Smiling broadly, a French nun said Friday that she was inexplicably and suddenly "cured" of Parkinson's disease - a case that could prompt the Roman Catholic Church to beatify Pope John Paul II.
Sister Marie-Simon-Pierre stopped short of declaring her recovery a miracle, saying that was for the church to decide. But she said her life had "totally changed" since her symptoms vanished in 2005.
"For me, it is a bit like a second birth," the nun whose identity was long kept secret said at a news conference.
The 46-year-old, speaking in a clear, poised voice, said she was diagnosed with Parkinson's in 2001. Her symptoms worsened with time: driving became practically impossible, she had difficulty walking, and her left arm hung limply at her side. She also could no longer bear to see John Paul on television, because he, too, was stricken - more seriously - with the disease.
When seeing him, "I saw myself in the years to come," she said.
Her cure came on the night of June 2, 2005, exactly two months after the pontiff's death, she said. In her room after evening prayers, she said an inner voice urged her to take up her pen and write. She did, and was surpassed to see that her handwriting - which had grown illegible because of her illness _ was clear. She said she then went to bed, and woke early the next morning feeling "completely transformed."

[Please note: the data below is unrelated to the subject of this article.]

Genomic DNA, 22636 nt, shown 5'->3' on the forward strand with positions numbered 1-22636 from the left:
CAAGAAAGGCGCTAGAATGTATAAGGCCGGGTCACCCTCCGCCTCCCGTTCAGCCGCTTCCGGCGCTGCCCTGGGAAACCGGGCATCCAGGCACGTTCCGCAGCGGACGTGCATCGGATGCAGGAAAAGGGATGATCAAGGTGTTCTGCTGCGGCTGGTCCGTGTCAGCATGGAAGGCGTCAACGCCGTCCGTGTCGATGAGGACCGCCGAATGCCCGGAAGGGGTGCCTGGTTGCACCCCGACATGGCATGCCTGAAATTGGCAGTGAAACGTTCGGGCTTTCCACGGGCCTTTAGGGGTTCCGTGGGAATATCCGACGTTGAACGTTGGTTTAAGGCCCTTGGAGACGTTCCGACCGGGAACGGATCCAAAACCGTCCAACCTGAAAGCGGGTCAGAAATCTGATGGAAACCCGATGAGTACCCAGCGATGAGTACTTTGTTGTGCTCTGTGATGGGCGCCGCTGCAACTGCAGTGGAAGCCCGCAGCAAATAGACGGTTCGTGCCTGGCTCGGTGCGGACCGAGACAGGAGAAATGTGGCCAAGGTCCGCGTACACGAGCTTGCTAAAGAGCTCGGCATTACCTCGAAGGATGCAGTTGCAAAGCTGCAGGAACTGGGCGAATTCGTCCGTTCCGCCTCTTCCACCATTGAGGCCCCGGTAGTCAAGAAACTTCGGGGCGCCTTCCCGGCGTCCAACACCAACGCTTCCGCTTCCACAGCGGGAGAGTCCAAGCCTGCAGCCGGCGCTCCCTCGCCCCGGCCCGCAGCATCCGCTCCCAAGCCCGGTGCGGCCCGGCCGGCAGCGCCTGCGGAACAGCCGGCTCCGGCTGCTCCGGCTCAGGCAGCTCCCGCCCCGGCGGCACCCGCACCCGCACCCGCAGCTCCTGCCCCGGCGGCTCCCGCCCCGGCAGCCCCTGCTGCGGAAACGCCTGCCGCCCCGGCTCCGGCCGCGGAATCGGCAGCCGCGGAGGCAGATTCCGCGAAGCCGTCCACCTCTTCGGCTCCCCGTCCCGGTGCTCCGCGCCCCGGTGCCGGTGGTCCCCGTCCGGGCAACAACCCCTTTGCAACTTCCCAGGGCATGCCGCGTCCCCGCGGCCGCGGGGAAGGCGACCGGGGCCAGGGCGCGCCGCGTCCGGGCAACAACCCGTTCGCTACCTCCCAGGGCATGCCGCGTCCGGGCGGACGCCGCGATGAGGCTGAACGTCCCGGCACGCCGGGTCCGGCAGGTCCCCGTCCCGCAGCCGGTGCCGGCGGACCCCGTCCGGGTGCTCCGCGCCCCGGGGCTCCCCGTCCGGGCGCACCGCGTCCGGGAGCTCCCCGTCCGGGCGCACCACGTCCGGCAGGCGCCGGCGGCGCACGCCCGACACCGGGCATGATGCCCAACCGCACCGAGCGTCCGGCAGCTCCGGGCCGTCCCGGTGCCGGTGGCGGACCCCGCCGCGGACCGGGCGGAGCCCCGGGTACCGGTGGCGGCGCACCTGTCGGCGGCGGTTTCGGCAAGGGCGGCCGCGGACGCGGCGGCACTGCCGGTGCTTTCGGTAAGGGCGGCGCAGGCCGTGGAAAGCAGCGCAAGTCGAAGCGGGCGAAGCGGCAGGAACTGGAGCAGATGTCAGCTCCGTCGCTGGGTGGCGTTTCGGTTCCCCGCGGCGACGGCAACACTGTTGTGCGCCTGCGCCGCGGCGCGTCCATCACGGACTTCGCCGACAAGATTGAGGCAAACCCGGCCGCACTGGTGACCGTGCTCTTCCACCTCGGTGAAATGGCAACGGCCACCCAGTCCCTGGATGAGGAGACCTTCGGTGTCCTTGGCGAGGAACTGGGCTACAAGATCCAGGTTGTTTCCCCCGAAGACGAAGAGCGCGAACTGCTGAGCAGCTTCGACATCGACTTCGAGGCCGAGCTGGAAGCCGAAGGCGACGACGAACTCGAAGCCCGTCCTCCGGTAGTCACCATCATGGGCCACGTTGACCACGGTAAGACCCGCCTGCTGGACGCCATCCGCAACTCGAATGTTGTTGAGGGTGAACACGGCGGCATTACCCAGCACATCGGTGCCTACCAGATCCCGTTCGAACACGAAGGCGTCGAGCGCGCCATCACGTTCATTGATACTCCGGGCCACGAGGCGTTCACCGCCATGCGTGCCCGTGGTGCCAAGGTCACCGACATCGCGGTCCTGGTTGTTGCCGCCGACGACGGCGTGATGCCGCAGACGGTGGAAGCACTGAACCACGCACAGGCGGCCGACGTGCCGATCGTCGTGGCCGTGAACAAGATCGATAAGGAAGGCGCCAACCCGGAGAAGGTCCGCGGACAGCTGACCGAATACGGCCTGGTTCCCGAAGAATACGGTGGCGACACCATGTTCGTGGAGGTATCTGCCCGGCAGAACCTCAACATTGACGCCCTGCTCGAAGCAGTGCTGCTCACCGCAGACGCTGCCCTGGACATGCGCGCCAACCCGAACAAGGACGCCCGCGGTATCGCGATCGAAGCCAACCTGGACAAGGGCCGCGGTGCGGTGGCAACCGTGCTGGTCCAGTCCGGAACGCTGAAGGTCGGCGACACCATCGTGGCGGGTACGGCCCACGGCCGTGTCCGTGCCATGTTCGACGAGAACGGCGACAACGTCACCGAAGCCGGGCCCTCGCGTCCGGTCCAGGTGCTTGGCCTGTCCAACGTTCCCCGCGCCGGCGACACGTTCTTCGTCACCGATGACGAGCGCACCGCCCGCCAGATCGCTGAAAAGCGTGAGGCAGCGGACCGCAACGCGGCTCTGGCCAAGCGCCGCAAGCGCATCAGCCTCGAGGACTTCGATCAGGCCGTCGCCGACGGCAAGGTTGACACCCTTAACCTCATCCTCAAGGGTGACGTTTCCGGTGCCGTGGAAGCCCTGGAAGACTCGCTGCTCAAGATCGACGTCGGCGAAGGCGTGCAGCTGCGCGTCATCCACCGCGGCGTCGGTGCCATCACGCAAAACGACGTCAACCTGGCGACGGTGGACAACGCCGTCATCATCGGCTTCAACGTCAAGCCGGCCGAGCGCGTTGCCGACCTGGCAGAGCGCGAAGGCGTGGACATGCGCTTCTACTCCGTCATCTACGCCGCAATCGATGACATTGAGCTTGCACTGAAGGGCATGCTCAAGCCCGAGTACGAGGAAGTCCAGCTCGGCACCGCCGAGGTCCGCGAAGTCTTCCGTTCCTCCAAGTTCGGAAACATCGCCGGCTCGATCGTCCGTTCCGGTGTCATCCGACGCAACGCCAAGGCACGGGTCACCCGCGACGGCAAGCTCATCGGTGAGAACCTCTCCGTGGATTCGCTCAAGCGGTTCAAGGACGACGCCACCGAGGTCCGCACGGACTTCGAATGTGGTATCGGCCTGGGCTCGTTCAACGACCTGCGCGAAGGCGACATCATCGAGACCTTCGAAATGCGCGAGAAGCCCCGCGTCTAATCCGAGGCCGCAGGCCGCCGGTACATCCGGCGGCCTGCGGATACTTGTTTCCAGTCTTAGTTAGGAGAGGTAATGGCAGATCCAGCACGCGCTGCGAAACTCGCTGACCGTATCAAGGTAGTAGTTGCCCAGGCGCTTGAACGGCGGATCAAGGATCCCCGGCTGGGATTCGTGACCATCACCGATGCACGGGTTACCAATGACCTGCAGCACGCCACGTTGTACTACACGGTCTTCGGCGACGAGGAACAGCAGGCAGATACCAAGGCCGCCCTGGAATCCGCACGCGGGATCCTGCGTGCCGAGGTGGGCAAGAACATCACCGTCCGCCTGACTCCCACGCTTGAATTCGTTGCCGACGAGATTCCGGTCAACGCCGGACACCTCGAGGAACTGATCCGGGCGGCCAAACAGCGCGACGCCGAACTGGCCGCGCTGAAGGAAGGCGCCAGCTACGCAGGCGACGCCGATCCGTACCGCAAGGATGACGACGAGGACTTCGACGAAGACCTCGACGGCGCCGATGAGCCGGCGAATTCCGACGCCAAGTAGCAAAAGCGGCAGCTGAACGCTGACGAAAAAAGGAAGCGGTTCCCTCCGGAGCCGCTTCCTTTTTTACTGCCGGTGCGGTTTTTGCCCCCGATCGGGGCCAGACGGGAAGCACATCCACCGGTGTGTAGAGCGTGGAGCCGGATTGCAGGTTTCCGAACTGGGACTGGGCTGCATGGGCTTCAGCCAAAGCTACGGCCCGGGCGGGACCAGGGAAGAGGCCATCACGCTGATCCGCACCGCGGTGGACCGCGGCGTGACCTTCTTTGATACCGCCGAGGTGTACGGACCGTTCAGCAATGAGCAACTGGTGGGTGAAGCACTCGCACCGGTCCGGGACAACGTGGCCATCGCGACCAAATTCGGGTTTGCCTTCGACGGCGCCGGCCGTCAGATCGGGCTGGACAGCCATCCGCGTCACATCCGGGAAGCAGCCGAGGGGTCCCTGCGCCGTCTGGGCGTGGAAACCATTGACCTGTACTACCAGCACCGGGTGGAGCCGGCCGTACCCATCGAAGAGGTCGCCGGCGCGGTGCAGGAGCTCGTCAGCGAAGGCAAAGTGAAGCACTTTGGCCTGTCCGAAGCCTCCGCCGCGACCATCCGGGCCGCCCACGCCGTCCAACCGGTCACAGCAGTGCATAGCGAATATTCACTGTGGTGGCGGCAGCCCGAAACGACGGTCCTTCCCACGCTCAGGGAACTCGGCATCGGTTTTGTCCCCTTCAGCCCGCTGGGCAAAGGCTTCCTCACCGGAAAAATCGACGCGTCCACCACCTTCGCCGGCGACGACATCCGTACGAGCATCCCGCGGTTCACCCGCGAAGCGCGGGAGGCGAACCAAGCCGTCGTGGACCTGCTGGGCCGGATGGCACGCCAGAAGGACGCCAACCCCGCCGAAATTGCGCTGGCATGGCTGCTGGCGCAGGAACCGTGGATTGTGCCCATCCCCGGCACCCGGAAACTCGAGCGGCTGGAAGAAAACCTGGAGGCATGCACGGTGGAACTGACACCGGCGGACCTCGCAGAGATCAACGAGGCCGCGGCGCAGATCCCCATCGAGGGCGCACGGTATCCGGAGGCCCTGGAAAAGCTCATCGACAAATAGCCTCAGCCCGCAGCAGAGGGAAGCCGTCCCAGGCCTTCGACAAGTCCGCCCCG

"I realized that my body was no longer the same," she said. "I was convinced that I was cured."
She said that has not taken medicine since.
Described by her colleagues as a gentle, reserved woman who had hoped to keep her identity under wraps, the nun coped well with the media spotlight. She looked a little bemused as journalists huddled around her, putting their microphones in place. Only once, when describing how her symptoms worsened after the pope died on April 2, 2005, did she momentarily lose a little of her poise.
"Please excuse me, I'm a little emotional," she said.
The Vatican's saint-making process requires that John Paul's life and writings be studied for its virtues. The Vatican also requires that a miracle attributed to his intercession be confirmed, before he can be beatified - the last formal step before possible sainthood.
The nun is expected to travel to Rome for ceremonies marking the second anniversary of the pontiff's death and the closure of a church investigation into his life. Pope Benedict XVI waived the customary five-year waiting period for the procedure to begin, clearly in response to popular demand that began with chants of "Santo Subito!" or "Sainthood Now!" erupting during John Paul's 2005 funeral.
There is still no word on when any beatification or canonization might occur.
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